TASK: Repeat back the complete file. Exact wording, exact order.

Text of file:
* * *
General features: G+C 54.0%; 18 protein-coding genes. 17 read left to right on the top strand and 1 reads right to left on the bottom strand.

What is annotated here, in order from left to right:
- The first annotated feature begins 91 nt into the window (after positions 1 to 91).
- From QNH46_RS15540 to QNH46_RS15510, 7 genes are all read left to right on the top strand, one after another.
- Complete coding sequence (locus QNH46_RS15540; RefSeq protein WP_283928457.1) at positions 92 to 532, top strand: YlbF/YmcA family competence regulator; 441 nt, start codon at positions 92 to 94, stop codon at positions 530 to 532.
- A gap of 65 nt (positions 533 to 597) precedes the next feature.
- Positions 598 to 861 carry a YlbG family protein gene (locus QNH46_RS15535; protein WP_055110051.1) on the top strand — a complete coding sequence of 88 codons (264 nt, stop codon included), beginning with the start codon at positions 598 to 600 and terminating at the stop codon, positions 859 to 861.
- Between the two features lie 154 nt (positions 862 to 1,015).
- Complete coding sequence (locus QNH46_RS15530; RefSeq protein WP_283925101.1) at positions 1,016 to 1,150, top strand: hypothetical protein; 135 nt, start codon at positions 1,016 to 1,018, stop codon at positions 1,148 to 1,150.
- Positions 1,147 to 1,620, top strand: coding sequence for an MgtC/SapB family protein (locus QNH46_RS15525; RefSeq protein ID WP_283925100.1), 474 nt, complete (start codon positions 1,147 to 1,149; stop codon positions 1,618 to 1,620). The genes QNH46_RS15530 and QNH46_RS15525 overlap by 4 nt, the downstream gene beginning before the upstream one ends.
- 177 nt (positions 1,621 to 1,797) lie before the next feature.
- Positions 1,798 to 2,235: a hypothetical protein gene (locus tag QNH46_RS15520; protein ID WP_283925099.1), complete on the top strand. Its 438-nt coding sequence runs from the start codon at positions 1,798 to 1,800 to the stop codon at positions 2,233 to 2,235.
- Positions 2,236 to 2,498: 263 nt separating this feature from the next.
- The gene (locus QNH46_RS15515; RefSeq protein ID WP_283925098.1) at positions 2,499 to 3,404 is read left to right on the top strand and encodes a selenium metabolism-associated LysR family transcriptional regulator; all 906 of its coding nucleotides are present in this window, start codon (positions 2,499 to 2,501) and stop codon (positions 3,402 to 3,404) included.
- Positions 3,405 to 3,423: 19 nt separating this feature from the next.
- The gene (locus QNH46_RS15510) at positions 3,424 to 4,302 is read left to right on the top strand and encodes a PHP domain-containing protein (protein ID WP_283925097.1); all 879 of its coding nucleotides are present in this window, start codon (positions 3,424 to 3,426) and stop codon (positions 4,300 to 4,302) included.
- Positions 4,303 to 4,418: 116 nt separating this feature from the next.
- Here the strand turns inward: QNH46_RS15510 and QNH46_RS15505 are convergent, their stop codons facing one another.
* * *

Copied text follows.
General features: G+C 54.0%; 18 protein-coding genes. 17 read left to right on the top strand and 1 reads right to left on the bottom strand.

What is annotated here, in order from left to right:
- The first annotated feature begins 91 nt into the window (after positions 1 to 91).
- From QNH46_RS15540 to QNH46_RS15510, 7 genes are all read left to right on the top strand, one after another.
- Complete coding sequence (locus QNH46_RS15540; RefSeq protein WP_283928457.1) at positions 92 to 532, top strand: YlbF/YmcA family competence regulator; 441 nt, start codon at positions 92 to 94, stop codon at positions 530 to 532.
- A gap of 65 nt (positions 533 to 597) precedes the next feature.
- Positions 598 to 861 carry a YlbG family protein gene (locus QNH46_RS15535; protein WP_055110051.1) on the top strand — a complete coding sequence of 88 codons (264 nt, stop codon included), beginning with the start codon at positions 598 to 600 and terminating at the stop codon, positions 859 to 861.
- Between the two features lie 154 nt (positions 862 to 1,015).
- Complete coding sequence (locus QNH46_RS15530; RefSeq protein WP_283925101.1) at positions 1,016 to 1,150, top strand: hypothetical protein; 135 nt, start codon at positions 1,016 to 1,018, stop codon at positions 1,148 to 1,150.
- Positions 1,147 to 1,620, top strand: coding sequence for an MgtC/SapB family protein (locus QNH46_RS15525; RefSeq protein ID WP_283925100.1), 474 nt, complete (start codon positions 1,147 to 1,149; stop codon positions 1,618 to 1,620). The genes QNH46_RS15530 and QNH46_RS15525 overlap by 4 nt, the downstream gene beginning before the upstream one ends.
- 177 nt (positions 1,621 to 1,797) lie before the next feature.
- Positions 1,798 to 2,235: a hypothetical protein gene (locus tag QNH46_RS15520; protein ID WP_283925099.1), complete on the top strand. Its 438-nt coding sequence runs from the start codon at positions 1,798 to 1,800 to the stop codon at positions 2,233 to 2,235.
- Positions 2,236 to 2,498: 263 nt separating this feature from the next.
- The gene (locus QNH46_RS15515; RefSeq protein ID WP_283925098.1) at positions 2,499 to 3,404 is read left to right on the top strand and encodes a selenium metabolism-associated LysR family transcriptional regulator; all 906 of its coding nucleotides are present in this window, start codon (positions 2,499 to 2,501) and stop codon (positions 3,402 to 3,404) included.
- Positions 3,405 to 3,423: 19 nt separating this feature from the next.
- The gene (locus QNH46_RS15510) at positions 3,424 to 4,302 is read left to right on the top strand and encodes a PHP domain-containing protein (protein ID WP_283925097.1); all 879 of its coding nucleotides are present in this window, start codon (positions 3,424 to 3,426) and stop codon (positions 4,300 to 4,302) included.
- Positions 4,303 to 4,418: 116 nt separating this feature from the next.
- Here the strand turns inward: QNH46_RS15510 and QNH46_RS15505 are convergent, their stop codons facing one another.